KNOWLEDGE FOR DEVELOPMENT

World Information Society

WSIS+10 Stakeholder Consultation Oct 19 2015

Photo Credits: Photo by Veni Markovski on Tweeter

FRAmericas participated in the World Information Society (WSIS) +10 Informal Interactive Stakeholder Consultation, held in the ECOSOC Chamber, at United Nations Headquarters in New York City, on October 19th 2015.

The meeting considered the Draft of a Resolution (see enclosed document “WSIS nonpaper draft”), where WSIS position on issues of Digital Divide; ICT for Development; Human Rigths; Internet Governance; and Cyberspace is represented.

FRAmericas focused on paragraphs 16, 17 and 18 covering the subject of “ICT for Development” (see below)

ICT for Development

“16. The spread of ICT and accelerating global interconnectedness has great potential to accelerate progress across the economic, social, and environmental pillars of sustainable development. The Information Society will play a critical enabling role in achieving the 2030 Agenda for Sustainable Development, including the Sustainable Development Goals (SDGs).

“17. We recognize that information and communications technologies have the potential to provide new solutions to development challenges, particularly in the context of globalization, and can foster sustained, inclusive and equitable economic growth and sustainable development, competitiveness, access to information and knowledge, poverty eradication and social inclusion that will help to expedite the integration of all countries, especially developing countries, in particular the least developed countries, into the global economy.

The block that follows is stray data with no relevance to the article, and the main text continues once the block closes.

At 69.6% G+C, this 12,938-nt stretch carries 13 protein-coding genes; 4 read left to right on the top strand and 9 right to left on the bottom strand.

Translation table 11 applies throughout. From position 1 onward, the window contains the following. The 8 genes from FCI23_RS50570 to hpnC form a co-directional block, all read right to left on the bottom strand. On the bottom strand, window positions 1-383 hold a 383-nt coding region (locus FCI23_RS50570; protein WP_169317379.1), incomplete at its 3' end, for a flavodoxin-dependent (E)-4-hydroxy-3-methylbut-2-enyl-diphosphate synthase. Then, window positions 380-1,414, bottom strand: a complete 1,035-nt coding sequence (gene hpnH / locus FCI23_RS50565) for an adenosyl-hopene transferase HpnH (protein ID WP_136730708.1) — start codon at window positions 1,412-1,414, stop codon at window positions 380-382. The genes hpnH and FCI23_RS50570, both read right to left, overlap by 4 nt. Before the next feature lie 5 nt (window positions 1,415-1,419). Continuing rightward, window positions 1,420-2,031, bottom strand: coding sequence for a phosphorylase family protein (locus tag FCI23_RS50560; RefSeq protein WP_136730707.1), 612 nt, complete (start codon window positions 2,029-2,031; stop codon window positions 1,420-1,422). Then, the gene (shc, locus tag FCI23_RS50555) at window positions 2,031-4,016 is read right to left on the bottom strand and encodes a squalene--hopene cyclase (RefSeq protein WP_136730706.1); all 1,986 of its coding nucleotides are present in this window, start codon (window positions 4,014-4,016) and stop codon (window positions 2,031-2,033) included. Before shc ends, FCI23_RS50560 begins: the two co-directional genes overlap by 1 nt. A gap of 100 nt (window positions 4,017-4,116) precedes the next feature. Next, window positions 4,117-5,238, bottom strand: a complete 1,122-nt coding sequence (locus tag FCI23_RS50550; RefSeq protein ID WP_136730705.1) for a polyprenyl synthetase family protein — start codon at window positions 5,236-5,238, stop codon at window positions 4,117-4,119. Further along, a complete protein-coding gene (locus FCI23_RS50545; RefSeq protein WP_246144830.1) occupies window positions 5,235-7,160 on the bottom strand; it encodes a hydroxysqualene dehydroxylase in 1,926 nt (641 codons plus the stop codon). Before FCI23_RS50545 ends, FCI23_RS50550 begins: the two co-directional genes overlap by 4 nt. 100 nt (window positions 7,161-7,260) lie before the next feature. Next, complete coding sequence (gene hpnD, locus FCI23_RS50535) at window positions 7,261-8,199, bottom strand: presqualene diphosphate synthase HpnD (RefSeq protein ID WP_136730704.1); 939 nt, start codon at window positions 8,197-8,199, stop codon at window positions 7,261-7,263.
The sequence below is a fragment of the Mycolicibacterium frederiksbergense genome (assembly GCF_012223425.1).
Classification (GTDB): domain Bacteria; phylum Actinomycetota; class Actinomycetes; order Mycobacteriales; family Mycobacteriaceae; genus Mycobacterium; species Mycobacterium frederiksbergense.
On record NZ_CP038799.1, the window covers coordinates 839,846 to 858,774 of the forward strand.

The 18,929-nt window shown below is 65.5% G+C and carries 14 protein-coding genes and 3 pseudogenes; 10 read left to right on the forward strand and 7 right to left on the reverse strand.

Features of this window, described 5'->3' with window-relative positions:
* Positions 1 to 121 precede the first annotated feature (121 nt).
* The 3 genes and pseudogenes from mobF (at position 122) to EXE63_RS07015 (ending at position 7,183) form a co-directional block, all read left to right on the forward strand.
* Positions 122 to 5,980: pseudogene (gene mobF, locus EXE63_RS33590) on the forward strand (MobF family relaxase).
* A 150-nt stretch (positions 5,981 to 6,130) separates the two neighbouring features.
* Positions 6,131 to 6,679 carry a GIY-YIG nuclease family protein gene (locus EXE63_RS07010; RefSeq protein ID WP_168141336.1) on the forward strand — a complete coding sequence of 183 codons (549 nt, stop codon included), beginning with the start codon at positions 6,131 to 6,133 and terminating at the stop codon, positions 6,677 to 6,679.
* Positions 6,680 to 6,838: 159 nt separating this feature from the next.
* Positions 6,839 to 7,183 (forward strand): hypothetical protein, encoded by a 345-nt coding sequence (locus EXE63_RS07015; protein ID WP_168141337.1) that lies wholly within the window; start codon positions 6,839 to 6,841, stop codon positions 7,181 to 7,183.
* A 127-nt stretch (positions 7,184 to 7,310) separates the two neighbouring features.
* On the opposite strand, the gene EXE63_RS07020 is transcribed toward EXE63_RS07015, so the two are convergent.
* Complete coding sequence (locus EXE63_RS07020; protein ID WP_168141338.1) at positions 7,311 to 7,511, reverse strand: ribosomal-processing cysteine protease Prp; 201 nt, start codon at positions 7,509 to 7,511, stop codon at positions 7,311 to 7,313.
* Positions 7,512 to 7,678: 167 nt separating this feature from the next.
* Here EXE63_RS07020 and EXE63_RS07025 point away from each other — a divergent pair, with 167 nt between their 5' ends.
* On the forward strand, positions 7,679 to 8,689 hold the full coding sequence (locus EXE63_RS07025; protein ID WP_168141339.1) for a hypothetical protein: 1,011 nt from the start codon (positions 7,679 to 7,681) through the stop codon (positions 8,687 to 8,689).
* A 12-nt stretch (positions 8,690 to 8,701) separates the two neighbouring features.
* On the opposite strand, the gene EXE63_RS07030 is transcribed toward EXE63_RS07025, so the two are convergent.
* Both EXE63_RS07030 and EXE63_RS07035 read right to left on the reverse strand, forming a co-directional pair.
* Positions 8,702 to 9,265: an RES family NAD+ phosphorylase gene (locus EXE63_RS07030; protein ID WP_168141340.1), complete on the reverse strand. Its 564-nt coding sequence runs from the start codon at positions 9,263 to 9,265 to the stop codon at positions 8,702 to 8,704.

“18. Priority should be given to leveraging the critical role that ICT plays in enabling resource efficiency, particularly of energy and water, as well as sustainable urban development and the evolution of renewable technologies.

FRAmericas’ intervention in the meeting pointed out:

• That sufficient evidence exists today to demonstrate that ICT indeed has accelerated progress in terms of socio-economic development and provided new solutions to development challenges. Therefore, the use of the tentative wording “ICT has the potential to..” seems outdated. After 15 to 20 years of experience of efforts in this field, ICT potential should be more than proved.
• Such evidence might not be adequately systematized or be dispersed, thus making it difficult to perform a clear assessment of ICT impact on development challenges.
• In that case, WSIS+10 should include among priority actions listed in par.18 the need to “support efforts to; (i) quantify and analyze the impact of ICT on development challenges; and (ii) analyze the comparative efficiency and effectiveness of alternative project implementers in the use of funding devoted to support ICT for Development, in particular NGO and other Civil Society organizations.